NCE explores HR generational issue | Daily News


 

Transformation from long term to short term benefits

NCE explores HR generational issue

 (L to R) M N Gunawardena, Sewwandi J. Wijesekera, Prof. Ajantha Dharmasiri, Chiranthi Cooray, Deirdre Candappa and Deshika Rodrigo (Picture by Dinesh Perera)
(L to R) M N Gunawardena, Sewwandi J. Wijesekera, Prof. Ajantha Dharmasiri, Chiranthi Cooray, Deirdre Candappa and Deshika Rodrigo (Picture by Dinesh Perera)

The National Chamber of Exporters held an informative session with an expert panel to explore the generational differences in employee attitudes. The event also discussed modern best practices in the HR field and the panelists identified stark differences in employees across generations with regards to motivation and also found that bottom-up discussion helped with employee wellbeing.

Assistant Director-General Employers Federation of Ceylon Sewwandi Jayatunga Wijesekera said, “The generational gap is a big challenge that our employers are facing. Frontline managers say, 15 years ago they used to work to build things for the home. Now children come to work to earn money and buy a phone for over a lakh and they do so, on credit. Even after that, they don’t do the work. On one hand, we have a generation that was conscious about saving and long term benefits whereas our new generation thinks of the short term benefits and the take-home salary.”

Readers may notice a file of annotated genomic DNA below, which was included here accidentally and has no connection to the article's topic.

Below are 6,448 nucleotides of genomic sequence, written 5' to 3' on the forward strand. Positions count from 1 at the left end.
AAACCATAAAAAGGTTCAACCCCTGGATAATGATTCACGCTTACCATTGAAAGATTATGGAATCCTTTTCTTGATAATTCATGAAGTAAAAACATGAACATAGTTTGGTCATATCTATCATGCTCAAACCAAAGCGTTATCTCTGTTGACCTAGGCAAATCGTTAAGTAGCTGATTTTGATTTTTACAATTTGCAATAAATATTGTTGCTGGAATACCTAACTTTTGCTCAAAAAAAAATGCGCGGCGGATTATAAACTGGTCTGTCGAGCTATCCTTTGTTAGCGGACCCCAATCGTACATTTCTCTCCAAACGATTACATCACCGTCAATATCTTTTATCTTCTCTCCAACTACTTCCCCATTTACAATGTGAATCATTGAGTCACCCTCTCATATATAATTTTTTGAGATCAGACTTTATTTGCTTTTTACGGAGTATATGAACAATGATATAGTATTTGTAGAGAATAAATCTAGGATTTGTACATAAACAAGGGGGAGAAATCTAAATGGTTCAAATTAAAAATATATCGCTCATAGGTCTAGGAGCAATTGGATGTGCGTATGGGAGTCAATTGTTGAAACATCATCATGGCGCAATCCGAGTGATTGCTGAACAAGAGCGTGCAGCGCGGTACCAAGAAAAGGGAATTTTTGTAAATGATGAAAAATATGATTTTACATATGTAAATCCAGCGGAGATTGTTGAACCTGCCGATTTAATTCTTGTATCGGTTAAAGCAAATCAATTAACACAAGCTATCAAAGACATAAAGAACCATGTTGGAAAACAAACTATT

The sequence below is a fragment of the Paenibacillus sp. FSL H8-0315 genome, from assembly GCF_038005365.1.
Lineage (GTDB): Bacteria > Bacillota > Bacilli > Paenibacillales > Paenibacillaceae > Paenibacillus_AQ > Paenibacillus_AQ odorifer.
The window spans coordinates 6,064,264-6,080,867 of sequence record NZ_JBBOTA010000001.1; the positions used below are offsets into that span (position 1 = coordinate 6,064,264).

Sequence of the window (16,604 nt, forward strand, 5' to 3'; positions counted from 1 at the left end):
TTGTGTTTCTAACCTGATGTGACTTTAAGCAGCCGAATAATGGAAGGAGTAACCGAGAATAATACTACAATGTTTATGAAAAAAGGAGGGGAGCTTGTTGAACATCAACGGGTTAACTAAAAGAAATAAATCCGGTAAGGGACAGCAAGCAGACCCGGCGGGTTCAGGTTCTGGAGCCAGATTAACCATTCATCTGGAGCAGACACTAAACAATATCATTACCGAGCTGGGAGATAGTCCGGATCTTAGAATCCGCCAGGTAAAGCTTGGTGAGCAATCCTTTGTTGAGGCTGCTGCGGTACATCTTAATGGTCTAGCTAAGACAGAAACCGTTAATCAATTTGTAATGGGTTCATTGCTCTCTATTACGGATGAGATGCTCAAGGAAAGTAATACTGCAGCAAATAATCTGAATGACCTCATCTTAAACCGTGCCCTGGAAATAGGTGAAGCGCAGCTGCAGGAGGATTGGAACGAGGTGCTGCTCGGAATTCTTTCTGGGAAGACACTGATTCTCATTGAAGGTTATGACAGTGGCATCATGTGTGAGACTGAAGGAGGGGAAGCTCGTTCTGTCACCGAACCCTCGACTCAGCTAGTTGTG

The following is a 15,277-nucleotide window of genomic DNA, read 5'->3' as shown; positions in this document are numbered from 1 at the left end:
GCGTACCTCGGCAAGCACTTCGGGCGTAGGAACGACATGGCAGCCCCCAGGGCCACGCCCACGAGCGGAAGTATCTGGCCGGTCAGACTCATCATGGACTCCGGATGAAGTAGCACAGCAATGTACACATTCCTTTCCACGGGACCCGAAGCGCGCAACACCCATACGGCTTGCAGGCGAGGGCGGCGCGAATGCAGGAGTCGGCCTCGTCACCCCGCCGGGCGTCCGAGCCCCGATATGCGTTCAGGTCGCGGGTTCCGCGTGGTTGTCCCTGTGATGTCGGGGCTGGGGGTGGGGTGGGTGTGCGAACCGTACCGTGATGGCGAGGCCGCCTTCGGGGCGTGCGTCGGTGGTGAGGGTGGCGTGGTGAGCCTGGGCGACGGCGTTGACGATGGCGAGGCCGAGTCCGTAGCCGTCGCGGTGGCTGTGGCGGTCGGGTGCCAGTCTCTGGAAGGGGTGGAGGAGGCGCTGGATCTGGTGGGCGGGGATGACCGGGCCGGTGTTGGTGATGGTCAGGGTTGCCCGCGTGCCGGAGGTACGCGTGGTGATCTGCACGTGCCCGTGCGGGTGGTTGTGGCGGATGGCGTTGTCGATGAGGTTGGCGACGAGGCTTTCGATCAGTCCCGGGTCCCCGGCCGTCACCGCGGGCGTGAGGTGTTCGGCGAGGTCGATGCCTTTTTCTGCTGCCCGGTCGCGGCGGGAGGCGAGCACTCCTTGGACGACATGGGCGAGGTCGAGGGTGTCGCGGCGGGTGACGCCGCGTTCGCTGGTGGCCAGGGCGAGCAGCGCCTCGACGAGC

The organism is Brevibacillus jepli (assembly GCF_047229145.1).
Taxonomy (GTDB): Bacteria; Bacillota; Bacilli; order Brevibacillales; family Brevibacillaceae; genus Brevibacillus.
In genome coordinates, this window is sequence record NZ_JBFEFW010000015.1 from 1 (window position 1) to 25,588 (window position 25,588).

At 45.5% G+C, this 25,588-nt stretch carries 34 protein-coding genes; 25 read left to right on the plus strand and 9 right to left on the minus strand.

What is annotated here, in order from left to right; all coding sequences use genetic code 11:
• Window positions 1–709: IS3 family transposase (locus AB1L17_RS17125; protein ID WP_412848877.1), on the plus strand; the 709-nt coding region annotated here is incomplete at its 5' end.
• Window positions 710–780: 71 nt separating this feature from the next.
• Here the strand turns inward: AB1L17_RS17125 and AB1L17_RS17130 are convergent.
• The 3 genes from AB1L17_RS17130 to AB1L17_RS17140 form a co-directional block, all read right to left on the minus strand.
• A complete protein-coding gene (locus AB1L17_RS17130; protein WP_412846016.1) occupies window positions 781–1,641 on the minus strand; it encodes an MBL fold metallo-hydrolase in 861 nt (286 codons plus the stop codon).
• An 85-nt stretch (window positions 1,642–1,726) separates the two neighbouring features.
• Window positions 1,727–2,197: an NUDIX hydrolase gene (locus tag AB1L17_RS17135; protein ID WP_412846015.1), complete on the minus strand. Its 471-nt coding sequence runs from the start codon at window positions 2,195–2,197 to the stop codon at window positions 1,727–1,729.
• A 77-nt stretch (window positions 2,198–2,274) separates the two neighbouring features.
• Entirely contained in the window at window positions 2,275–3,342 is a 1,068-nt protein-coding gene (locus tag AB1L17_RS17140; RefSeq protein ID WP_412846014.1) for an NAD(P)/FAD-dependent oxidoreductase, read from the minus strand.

Manager Human Resources Next Sourcing Deidre Candappa shared positive factors in the apparel sector. “For the garment sector we are even luckier. Our customers come to us with a very high compliance regulation. From wages to whether they are being overworked to lighting to exits is being monitored in compliance. We ensure that our employees are looked after and so is our extended community. We engage our employees in that value proposition so that the community we work in also shares that value.”

Candappa added, “In terms of our product it is not sold in Sri Lanka. The team member, the girl who stitches, we call them team members not machine workers.” Commissioner of Labour (Women & Child Affairs) Madhuri N Gunawardena said, “We endorse good jobs for everyone. All these are based on policies that were developed long term back. If you dissect them all these things are integrated into them.”

Gunawardene added, “There shouldn’t be a chance or a question where the employer asks should we really give maternity leave for these people. The minimum should be endorsed.” She noted that there were around 40 odd laws regarding employment. Panelists felt an inclusive approach to HR planning was an essential part of good HR practice. Candappa said, “As business leaders, we ask what the strategy of the organization is and it is not one or two years. We look at the five-year plan. The plan is shared at hall meetings at different levels both the senior management to line managers. It is also shared with executives.”

 

 


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